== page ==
Identifying vessels at night
Recognising these lights on other vessels will help you stay safe on the water at night or in restricted visibility.
Recognising lights on other vessels
To stay safe on the water at night or at times of restricted visibility, you need to be able to recognise lights on other vessels. These lights help prevent collisions.
A vessel's navigation lights tell you:
- whether it's at anchor or underway
- the direction it's travelling
- the vessel type and size.
Keep a lookout for lights that may not be bright, such as those on smaller vessels. These vessels may only display a single white light or a torch light.
A single white light can also mean a vessel is at anchor, or travelling away from you. If you see a white light, be aware that something is ahead of you and prepare to take appropriate action.
If you see a lot of lights, or lights up high, it's probably a large vessel, such as a ship or commercial fishing boat. Keep well clear.
These are some examples of navigation lights you may see.
Vessel at anchor
All round white light.
Any vessel up to 50m long at anchor.
Small vessel underway
All round white light or torch light.
Any vessel up to 7m long. It may be going in any direction – towards you, away from you, crossing left or right – or it may be at anchor.
Vessel travelling towards you
Green light to your port (left) and red light to your starboard (right).
Sailing boat coming towards you.
Powerboats and sailing boats using their engine also display a masthead light.
Powerboat or sailing boat using its engine up to 50m long coming towards you.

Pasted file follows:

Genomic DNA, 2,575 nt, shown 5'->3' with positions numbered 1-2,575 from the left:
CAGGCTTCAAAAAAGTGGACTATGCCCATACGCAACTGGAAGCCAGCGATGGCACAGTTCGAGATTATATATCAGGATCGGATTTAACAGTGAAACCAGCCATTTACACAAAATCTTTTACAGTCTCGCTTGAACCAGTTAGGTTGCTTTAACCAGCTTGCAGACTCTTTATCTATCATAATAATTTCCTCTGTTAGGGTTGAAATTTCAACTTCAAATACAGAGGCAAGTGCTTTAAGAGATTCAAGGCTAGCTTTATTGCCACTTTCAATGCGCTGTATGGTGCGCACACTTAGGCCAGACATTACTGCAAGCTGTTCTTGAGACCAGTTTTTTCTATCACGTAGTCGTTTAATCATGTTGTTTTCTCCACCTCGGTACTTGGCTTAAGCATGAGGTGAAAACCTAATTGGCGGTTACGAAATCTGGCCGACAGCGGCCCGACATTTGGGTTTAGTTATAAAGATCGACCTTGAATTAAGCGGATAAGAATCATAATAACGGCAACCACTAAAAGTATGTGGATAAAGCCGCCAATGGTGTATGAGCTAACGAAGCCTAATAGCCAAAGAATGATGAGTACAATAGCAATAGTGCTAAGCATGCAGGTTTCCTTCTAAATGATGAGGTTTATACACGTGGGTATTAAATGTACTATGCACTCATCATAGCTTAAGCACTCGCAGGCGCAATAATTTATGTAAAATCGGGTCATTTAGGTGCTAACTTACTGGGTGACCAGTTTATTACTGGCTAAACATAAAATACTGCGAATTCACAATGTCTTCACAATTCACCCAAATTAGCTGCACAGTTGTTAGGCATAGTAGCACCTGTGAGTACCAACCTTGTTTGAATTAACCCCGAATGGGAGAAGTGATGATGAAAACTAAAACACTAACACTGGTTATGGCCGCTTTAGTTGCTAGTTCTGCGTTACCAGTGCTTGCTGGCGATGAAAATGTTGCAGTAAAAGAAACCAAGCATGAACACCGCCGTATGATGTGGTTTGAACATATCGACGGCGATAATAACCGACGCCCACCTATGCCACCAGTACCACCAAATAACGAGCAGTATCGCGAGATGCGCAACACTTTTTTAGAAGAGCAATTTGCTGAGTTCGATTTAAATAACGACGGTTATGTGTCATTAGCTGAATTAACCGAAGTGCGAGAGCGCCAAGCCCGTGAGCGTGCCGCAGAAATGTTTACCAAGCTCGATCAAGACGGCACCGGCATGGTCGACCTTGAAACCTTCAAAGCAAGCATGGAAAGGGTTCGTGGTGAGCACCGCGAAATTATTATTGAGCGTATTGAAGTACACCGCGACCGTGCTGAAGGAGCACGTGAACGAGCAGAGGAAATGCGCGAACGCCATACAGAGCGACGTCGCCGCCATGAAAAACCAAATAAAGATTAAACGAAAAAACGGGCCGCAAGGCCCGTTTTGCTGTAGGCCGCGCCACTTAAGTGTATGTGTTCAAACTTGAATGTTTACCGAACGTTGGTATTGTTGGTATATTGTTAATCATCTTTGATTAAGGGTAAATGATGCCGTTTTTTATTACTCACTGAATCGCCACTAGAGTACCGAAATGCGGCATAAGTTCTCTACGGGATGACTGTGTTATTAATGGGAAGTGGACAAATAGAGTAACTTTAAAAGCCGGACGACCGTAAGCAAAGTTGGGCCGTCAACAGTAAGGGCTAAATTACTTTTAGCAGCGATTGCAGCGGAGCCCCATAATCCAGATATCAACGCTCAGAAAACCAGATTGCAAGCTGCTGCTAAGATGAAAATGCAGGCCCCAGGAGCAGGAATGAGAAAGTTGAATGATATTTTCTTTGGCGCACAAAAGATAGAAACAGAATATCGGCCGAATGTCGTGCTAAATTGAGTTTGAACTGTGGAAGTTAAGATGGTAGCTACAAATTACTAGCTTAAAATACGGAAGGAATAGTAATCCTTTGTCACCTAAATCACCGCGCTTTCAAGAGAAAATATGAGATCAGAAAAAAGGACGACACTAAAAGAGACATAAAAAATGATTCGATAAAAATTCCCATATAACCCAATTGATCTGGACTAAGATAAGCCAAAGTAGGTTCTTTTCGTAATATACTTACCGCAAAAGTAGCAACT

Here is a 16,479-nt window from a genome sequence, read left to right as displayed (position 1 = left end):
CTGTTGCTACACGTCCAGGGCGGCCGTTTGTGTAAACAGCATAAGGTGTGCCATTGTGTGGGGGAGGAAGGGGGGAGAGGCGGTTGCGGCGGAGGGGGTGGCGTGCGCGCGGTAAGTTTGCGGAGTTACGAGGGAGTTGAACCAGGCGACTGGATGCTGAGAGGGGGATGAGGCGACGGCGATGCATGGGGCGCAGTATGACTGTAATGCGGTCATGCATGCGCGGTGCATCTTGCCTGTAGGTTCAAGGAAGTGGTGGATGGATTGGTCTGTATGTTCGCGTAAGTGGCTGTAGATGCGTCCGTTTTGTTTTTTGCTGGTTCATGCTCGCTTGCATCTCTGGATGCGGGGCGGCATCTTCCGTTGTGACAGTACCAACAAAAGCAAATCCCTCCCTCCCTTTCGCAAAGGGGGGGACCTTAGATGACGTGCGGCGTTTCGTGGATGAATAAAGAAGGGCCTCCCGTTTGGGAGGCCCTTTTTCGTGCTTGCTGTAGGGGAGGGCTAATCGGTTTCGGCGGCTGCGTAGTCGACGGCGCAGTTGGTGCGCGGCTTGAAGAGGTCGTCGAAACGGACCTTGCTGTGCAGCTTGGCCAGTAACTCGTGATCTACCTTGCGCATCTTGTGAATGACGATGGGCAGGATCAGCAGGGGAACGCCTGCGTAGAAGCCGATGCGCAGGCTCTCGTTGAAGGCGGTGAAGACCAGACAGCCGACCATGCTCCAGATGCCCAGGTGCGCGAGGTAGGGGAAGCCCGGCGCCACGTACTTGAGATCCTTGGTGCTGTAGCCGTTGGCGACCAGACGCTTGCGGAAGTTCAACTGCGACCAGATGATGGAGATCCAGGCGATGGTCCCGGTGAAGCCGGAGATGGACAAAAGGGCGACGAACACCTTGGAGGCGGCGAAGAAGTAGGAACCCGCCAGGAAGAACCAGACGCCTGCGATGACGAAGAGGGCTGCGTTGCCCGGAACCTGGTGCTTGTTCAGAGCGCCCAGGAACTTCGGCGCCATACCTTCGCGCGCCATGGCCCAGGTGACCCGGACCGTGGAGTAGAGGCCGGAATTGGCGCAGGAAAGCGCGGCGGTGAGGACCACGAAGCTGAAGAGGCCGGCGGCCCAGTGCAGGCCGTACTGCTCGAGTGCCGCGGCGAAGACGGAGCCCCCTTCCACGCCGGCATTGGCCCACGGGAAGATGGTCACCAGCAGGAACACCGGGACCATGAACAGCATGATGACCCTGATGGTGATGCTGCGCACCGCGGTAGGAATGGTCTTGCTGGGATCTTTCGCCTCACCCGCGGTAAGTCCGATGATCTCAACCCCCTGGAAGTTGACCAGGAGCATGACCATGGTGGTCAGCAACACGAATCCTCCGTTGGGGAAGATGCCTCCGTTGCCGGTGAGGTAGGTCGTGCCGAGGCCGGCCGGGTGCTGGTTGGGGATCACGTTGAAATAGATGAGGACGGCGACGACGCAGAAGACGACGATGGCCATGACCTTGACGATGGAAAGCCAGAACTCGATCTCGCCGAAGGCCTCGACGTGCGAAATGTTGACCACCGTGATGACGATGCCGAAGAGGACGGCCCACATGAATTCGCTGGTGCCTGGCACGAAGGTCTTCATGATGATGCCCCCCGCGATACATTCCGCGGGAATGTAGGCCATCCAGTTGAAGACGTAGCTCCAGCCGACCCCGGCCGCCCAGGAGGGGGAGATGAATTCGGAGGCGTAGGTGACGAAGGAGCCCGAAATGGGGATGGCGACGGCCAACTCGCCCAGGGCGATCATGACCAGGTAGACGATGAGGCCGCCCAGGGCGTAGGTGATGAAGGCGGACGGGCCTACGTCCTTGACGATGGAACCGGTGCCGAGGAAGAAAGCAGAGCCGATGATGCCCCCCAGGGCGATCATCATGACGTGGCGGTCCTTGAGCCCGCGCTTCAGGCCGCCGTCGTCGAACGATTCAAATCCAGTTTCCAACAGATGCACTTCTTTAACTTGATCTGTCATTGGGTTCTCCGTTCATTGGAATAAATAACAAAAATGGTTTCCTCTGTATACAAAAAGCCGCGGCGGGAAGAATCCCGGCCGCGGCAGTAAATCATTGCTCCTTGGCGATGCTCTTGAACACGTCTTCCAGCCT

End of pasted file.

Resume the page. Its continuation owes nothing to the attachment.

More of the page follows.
Vessel travelling away from you
All round white light or white sternlight.
Sailing boat travelling away from you.
Powerboat or sailing boat using its engine up to 50m long travelling away from you.
Vessel crossing your path
If a vessel is crossing your path, the colour of its sidelight shows you which direction it's travelling:
- red sidelight – crossing your path from your starboard (right) side to your port (left) side
- green sidelight – crossing your path from your port (left) side to your starboard (right) side.
Sailing boat seen from port (left) side.
Sailing boat seen from starboard (right) side.
A powerboat or sailing boat using its engine also displays a masthead light.
Powerboat or sailing boat using its engine up to 50m long crossing your path.
Ships or other large vessels over 50m long display 2 masthead lights.
Ship over 50m long crossing your path.
A dredge's top 3 lights show that it’s restricted in its manoeuvrability.
Its sidelights show you the safe side to pass:
- green – safe side to pass.
- red – obstruction this side (do not pass).
Displays 2 red lights at either end and a green light above the red light in the direction of travel. Also displays an all round orange flashing light.
Vehicular ferry at night.
High-speed ferry on Sydney Harbour
Displays the normal lights for a powerboat underway, plus an all round flashing yellow light when travelling at speed.
High-speed ferry on Sydney Harbour.
Commercial fishing vessel
Displays special lights when its activity – such as trawling – restricts its manoeuvrability.